In any other year, Lily Gladstone’s remarkable layered performance in Fancy Dance might have dominated awards conversations. But this lean little drama about a Native American aunt on the run with her niece premiered in the same year as Martin Scorsese’s Killers of the Flower Moon, itself anchored by an equally sublime performance by Gladstone. And the rest is award season history. But with the dust finally settled on the 96th Academy Awards, a niggling question remains. And it’s not whether Gladstone was nominated in the wrong category, but whether she should have earned two nods rather than just one.

The feature debut from Erica Tremblay, Fancy Dance has something of the outsider urgency of Debra Granik’s Winter’s Bone. Both films have holes in their hearts, with stories that orbit around the absence left by a missing loved one. Both follow tough, resourceful women as they navigate odds stacked against them and worlds that are quick to judge them. In Fancy Dance, Jax (Gladstone) is a hustler who has had numerous brushes with the law. When her sister disappears, Jax takes over the parenting duties for her 13-year-old niece Roki (Isabel Deroy-Olson). But when child services intervene, placing Roki with her white grandparents, Jax makes an impulsive and fateful decision.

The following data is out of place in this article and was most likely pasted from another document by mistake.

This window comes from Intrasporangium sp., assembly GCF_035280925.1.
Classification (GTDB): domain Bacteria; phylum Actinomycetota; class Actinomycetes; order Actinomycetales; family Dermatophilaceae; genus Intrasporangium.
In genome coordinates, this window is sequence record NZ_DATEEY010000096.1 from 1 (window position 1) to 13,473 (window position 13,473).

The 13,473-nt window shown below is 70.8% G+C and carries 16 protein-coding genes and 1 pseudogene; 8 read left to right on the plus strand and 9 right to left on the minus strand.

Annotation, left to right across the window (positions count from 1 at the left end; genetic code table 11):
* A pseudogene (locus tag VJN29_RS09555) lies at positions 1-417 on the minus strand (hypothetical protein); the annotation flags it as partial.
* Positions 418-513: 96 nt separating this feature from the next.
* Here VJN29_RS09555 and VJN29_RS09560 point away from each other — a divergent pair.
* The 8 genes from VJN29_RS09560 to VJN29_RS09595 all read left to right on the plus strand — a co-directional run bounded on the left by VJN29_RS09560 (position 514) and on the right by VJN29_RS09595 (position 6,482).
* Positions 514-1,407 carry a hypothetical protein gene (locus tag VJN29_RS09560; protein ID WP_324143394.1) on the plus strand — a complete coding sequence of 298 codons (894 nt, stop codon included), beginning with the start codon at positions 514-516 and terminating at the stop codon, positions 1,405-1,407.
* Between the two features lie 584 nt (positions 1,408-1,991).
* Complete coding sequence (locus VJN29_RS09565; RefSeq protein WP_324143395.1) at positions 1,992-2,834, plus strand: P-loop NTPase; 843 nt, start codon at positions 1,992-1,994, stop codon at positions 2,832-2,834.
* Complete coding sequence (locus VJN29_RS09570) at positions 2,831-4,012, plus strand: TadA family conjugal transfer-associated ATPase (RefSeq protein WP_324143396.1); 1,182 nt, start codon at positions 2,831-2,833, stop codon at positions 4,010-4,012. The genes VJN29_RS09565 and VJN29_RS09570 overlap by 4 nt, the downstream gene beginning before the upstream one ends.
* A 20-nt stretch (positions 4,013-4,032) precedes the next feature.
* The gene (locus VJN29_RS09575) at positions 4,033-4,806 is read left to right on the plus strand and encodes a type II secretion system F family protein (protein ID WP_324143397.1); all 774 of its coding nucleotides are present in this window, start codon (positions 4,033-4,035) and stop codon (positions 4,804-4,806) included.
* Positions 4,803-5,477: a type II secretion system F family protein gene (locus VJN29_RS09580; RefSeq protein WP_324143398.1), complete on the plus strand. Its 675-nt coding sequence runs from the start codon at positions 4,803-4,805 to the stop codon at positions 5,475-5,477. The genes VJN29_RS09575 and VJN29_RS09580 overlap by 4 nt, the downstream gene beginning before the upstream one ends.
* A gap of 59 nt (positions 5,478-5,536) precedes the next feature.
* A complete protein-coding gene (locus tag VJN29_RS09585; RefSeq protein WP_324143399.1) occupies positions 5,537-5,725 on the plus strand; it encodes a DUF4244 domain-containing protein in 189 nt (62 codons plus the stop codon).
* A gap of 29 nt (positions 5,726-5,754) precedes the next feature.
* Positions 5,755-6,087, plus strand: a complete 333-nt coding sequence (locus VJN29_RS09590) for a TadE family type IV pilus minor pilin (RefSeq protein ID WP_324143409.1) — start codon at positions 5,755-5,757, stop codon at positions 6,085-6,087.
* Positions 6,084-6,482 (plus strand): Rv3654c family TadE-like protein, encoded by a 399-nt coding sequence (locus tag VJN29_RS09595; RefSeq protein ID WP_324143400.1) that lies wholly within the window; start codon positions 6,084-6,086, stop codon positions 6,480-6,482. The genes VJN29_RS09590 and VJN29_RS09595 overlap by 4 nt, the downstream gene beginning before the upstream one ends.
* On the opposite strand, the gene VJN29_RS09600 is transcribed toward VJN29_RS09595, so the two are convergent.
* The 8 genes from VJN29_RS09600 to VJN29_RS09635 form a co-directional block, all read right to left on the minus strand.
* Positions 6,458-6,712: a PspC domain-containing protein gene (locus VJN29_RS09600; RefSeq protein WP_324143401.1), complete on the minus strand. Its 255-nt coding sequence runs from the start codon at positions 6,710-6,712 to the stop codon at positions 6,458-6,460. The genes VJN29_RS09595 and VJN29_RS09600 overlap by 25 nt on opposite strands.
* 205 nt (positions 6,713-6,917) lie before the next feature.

While Fancy Dance has a tendency to labour its points a little too emphatically, Gladstone and Deroy-Olson are both phenomenal; their connection, played out in shared glances and urgent wordless messages, is palpable, persuasive and vital.

In select UK and Irish cinemas and on Apple TV+ now

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